Research Article: BATF3-dependent dendritic cells drive both effector and regulatory T-cell responses in bacterially infected tissues

Date Published: June 12, 2019

Publisher: Public Library of Science

Author(s): Isabelle C. Arnold, Xiaozhou Zhang, Mariela Artola-Boran, Angela Fallegger, Peter Sander, Pål Johansen, Anne Müller, Denise M. Monack.


The gastric lamina propria of mice that have been experimentally infected with the pathobiont Helicobacter pylori hosts a dense network of myeloid cells that includes BATF3-dependent CD103+ dendritic cells (DCs). We show here that CD103+ DCs are strictly required for gastric Th1 responses to H. pylori and for H. pylori infection control. A similar dependence of type 1 immunity on CD103+ DCs is observed in a Mycobacterium bovis BCG infection model, and in a syngeneic colon cancer model. Strikingly, we find that not only the expansion and/or recruitment of Th1 cells, but also of peripherally induced, neuropilin-negative regulatory T-cells to sites of infection requires BATF3-dependent DCs. A shared feature of the examined models is the strongly reduced production of the chemokines and CXCR3 ligands CXCL9, 10 and 11 in BATF3-deficient mice. The results implicate BATF3-dependent DCs in the recruitment of CXCR3+ effector and regulatory T-cells to target tissues and in their local expansion.

Partial Text

Mononuclear phagocytes (MPs) residing in the lamina propria (LP) of the gastrointestinal (GI) tract comprise populations of resident macrophages that are replenished from Ly6Chi blood monocytes, and of dendritic cells (DCs) that originate from a pre-DC-progenitor and require FLT3L for their development [1, 2]. Three gastrointestinal DC lineages exist in the steady state; these can be identified based on their surface marker expression, dependence on transcription and growth factors, and functional specialization. CD103+CD11b- DCs require the basic leucine zipper transcription factor ATF-like 3 (BATF3) and interferon regulatory factor 8 (IRF8) for their development [3] and are equipped to cross-present viral, tumor, and self-antigens; the functional human equivalent of CD103+CD11b- DCs is the CD141hi DC subset [4]. The development of CD103+CD11b+ DCs depends on granulocyte macrophage colony-stimulating factor (GM-CSF) [5, 6] as well as the transcription factors Notch-2 [7] and IRF4 [8]. Functionally, IRF4/Notch-2-dependent DCs (likely human equivalent: CD1c+ DCs) have been implicated in Th17 priming [7, 8]. The third DC subset of the GI tract expresses CD11b and intermediate levels of CX3CR1, but neither CD103 nor typical macrophage markers such as F4/80, Ly6C, or CD64. This DC population shares the IRF4/Notch-2 dependence of CD103+CD11b+ DCs and is responsive to FLT3L in vivo, but its progenitor is controversial [9–11]. The lymph node counterparts of the described LP DCs are CD11b+ and CD8α+ DCs, which share the reliance on IRF4/Notch-2 and IRF8/BATF3, respectively.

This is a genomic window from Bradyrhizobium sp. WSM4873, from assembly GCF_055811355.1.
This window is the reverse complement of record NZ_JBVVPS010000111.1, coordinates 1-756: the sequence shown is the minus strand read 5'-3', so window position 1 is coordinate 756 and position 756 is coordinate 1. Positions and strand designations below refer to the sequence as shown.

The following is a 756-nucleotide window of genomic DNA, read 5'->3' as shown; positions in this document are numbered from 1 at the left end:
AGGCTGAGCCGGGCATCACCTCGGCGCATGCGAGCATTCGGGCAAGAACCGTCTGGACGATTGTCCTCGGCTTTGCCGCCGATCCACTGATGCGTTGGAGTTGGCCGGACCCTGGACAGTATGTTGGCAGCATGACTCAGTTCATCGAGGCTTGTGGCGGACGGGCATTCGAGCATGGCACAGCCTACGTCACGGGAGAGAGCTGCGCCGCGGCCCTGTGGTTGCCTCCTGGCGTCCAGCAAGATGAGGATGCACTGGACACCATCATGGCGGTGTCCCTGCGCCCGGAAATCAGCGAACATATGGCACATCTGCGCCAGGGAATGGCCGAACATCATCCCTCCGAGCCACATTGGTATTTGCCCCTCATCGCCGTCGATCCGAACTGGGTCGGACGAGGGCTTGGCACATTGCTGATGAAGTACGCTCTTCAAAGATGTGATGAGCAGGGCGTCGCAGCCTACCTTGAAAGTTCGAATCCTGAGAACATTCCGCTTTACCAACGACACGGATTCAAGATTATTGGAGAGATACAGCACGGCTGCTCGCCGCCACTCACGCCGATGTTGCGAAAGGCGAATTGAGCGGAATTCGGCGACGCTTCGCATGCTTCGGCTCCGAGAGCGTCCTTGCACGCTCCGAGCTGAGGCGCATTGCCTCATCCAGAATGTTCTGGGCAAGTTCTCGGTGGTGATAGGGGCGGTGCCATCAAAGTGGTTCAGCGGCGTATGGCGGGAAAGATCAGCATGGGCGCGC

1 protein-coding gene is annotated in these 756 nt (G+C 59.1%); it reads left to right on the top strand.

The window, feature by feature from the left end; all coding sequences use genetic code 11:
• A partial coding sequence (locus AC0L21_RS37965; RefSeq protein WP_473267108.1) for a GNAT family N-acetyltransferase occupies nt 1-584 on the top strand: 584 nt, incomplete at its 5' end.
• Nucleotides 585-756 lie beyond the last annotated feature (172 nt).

We show here that BATF3-dependent DCs are absolutely required for the Th1-driven control of a mucosal and a systemic bacterial pathogen, H. pylori and M. bovis BCG. Our data are in line with previous evidence for a critical role of BATF3-dependent CD103+ DCs in the activation and expansion of Th1 cells in murine models of Leishmania major infection [32] and in immune protection against the newly identified protist Tritrichomonas musculis that colonizes the murine intestine and triggers strongly Th1-polarized T-cell responses [33]. Our data support a model where BATF3-dependent DCs are dispensable for T-cell priming -as we find Th1 cell frequencies in the MLNs to be relatively normal- but indispensible for Th1 cell recruitment to, and expansion in the target tissue. BATF3-dependent CD103+ DCs of the GI tract are better known for their potency at driving CD8+ T cell immunity [3, 34, 35] and for their role in priming Treg differentiation through the production of retinoic acid [36, 37]. Our data, as well as the results from the Leishmania and Tritrichomonas musculis studies [32], further attribute an essential function in promoting local Th1 responses to this versatile DC subset in the GI tract.




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